He stopped suddenly, seeming to find the detective's keen glance disconcerting.

"To resume my narrative," he continued, "I went to bed soon after midnight, and by one o'clock was fast asleep. Two hours later I awoke—for no particular reason—and as I lay awake in bed I fancied I heard somebody in the library.

"I slipped out of bed and stole downstairs. A feeble glimmer of light was streaming under the library door, and I distinctly heard two people talking. By that time, however, the burglars— for such they were, of course, had evidently heard me coming downstairs: for suddenly the light was extinguished.

"With a ringing shout, by which I hoped to rouse the servants, I rushed to the library door, and flung it open. No sooner had I done so than one of the burglars—whom I could not see in the darkness, of course—sprang at me, and enveloped my head and shoulders in a rug.

"'Run—run!' I heard him say to his confederate in a low, excited whisper.

"I struck out wildly, and tried to free myself from the rug. In doing so I slipped and fell, and as I fell I struck my head against the corner of the table. The blow stunned me for a few minutes, and when I regained my senses the burglars had disappeared, and I was lying on the library floor, surrounded by my daughter and the two servants. I struggled to my feet, and told them briefly what had happened. I then proceeded to examine the room.

"The first thing I discovered was that the burglars had had the impudence to raid my larder, and regale themselves on chicken and claret! Standing on the library table were a silver candlestick, which they had taken from the hall-stand, the remains of a cold chicken which they had found in the larder, some bread and butter, and a newly-opened bottle of claret.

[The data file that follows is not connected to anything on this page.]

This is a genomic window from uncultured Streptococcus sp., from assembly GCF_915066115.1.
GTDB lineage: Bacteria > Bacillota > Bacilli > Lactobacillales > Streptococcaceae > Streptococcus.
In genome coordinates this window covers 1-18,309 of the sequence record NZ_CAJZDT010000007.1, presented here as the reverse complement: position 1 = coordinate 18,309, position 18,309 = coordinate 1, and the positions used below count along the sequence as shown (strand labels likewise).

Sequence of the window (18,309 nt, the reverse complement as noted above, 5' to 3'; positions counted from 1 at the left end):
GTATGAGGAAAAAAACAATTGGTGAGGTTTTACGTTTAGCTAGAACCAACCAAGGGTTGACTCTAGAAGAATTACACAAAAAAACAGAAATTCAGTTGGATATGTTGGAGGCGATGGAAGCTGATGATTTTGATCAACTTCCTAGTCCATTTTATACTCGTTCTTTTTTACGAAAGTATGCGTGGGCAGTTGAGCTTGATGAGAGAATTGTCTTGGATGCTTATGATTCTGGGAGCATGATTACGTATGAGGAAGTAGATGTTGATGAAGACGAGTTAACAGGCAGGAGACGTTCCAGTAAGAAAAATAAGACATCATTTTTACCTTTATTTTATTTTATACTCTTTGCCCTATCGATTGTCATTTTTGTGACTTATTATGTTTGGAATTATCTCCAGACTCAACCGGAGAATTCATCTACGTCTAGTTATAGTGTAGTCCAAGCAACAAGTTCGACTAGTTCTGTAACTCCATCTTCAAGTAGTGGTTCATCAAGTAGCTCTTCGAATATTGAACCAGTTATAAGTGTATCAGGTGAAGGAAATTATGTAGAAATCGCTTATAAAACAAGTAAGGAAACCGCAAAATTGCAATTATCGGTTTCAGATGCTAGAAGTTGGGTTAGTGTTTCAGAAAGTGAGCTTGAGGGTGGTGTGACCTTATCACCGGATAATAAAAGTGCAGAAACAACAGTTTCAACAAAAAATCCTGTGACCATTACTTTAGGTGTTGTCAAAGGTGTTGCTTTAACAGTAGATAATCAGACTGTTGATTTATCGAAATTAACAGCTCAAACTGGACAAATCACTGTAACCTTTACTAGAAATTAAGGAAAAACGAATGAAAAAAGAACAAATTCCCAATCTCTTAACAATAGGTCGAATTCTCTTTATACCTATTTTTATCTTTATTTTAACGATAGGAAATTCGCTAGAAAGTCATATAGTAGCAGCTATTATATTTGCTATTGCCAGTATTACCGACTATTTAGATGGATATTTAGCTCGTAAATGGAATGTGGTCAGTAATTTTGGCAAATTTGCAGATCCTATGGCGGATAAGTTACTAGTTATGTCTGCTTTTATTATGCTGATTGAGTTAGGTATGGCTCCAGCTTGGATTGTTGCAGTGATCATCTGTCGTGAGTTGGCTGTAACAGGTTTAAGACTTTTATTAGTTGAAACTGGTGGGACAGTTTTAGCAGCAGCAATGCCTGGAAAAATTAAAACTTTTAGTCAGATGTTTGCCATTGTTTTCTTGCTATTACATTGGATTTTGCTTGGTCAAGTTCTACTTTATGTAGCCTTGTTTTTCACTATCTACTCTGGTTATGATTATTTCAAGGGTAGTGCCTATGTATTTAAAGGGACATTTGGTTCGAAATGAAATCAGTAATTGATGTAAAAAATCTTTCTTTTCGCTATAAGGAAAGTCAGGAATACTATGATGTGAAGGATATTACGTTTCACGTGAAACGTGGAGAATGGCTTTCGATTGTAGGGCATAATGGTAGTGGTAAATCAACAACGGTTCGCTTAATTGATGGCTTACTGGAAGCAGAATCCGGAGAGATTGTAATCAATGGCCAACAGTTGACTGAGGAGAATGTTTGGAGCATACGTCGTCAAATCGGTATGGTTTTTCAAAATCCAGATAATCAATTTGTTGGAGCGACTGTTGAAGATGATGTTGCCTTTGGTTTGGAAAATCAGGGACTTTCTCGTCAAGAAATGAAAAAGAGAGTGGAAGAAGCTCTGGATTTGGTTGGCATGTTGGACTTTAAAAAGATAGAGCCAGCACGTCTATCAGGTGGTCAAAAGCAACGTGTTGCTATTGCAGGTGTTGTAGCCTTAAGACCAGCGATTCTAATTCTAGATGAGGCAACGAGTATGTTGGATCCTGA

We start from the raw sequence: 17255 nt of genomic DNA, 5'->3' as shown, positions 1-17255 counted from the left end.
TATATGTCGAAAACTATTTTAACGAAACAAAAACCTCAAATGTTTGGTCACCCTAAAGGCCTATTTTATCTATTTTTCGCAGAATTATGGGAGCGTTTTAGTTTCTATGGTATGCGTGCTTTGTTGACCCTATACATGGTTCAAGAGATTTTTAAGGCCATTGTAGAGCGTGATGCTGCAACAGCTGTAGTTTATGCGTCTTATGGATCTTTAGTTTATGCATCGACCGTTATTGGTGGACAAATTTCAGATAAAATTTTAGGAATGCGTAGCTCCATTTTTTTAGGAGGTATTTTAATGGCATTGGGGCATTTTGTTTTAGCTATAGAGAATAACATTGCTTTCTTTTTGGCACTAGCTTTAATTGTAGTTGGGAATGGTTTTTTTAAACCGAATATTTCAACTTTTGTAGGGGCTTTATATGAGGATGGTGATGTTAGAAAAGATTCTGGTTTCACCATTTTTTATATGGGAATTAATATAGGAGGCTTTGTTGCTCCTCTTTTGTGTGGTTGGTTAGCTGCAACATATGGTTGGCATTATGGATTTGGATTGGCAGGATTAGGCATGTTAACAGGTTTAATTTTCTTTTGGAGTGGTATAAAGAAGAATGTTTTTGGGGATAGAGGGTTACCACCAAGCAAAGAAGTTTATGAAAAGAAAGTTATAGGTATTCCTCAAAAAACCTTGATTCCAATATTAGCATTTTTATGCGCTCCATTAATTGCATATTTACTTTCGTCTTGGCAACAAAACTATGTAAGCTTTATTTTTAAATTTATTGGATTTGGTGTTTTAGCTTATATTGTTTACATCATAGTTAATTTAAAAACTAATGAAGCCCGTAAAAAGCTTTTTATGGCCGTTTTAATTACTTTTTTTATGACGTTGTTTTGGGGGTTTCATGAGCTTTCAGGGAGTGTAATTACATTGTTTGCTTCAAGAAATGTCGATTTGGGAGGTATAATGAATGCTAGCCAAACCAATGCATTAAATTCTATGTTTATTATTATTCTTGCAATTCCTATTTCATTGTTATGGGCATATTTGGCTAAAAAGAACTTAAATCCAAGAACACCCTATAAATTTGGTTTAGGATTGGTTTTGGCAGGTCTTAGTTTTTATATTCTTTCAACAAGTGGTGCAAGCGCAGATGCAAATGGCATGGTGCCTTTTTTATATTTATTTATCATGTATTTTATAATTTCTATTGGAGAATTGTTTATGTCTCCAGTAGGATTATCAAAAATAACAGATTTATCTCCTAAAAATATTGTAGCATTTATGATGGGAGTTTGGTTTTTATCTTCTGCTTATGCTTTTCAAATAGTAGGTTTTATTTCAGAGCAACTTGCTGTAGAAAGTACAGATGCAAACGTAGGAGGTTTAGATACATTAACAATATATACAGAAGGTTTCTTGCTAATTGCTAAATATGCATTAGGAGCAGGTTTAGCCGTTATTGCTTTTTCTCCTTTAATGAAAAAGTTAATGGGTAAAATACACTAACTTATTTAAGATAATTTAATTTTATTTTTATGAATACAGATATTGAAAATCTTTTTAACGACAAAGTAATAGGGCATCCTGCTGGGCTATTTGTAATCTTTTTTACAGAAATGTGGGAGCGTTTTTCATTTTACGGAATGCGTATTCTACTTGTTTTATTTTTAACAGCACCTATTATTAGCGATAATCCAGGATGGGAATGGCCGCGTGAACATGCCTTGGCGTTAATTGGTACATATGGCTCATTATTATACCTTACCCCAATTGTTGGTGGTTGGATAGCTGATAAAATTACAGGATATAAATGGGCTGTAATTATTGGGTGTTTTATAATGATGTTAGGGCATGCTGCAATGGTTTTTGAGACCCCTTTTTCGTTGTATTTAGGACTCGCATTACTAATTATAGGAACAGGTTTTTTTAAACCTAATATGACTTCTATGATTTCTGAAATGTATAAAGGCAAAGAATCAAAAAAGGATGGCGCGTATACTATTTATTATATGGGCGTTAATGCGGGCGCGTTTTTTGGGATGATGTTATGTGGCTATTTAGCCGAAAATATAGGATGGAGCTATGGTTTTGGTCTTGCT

"Finally, I must tell yon," he concluded, "that the library-window—which is a French window—was wide open—which showed how the scoundrels had gained admittance to the house, and how they had escaped."

"But when did you discover that the money had been stolen?" said Sexton Blake.

"Not for several minutes," said Mr. Flower. "In fact, after examining the room, I had come to the conclusion that I had surprised the burglars before they had time to steal anything, when it occurred to me to look in my desk. Then I found that it had been forced open, and closed again. The lock, in fact, had been smashed; and when I raised the roll-top. I saw at a glance that the bag had disappeared.

"On bearing my announcement that the bag had been stolen, my daughter fainted. After I had, satisfied myself that nothing else had been stolen, I dressed, drove to the village, informed the constable of what had occurred, and then drove to the Towers and informed Lord Borrowby. It was at his suggestion that I decided to ask you to investigate the case. And now"—he heaved a sigh of relief—"I think I've told you everything."

A few minutes later they reached Ugthorpe Lodge.

In accordance with Mr. Flower's instructions, nothing had been disturbed in the library. Sexton Blake made a rapid examination of the room; then he turned to Mr. Flower.

"You spoke of burglars in the plural number," he said, pointing to the table. "As you see, however, only one of them must have been hungry. There is only one plate, one glass, and one knife and fork."

"Humph!" growled Mr. Flower. "I hadn't noticed that before! It is, however, as you say. Only one of the scoundrels was regaling himself at my expense when I disturbed them."

The detective next examined the roll-top desk. The lock was of the most primitive description, and had been smashed open by main force.

"Amateurish—very amateurish!" he murmured! "This is not the work of a professional!"

He examined the window. As already stated, it was a French window, and was secured on the inside by a couple of bolts at the top and another pair at the bottom. Clearly, therefore, nothing outside the window could have unfastened these bolts without first making a breach in the panes; yet both the panes were intact.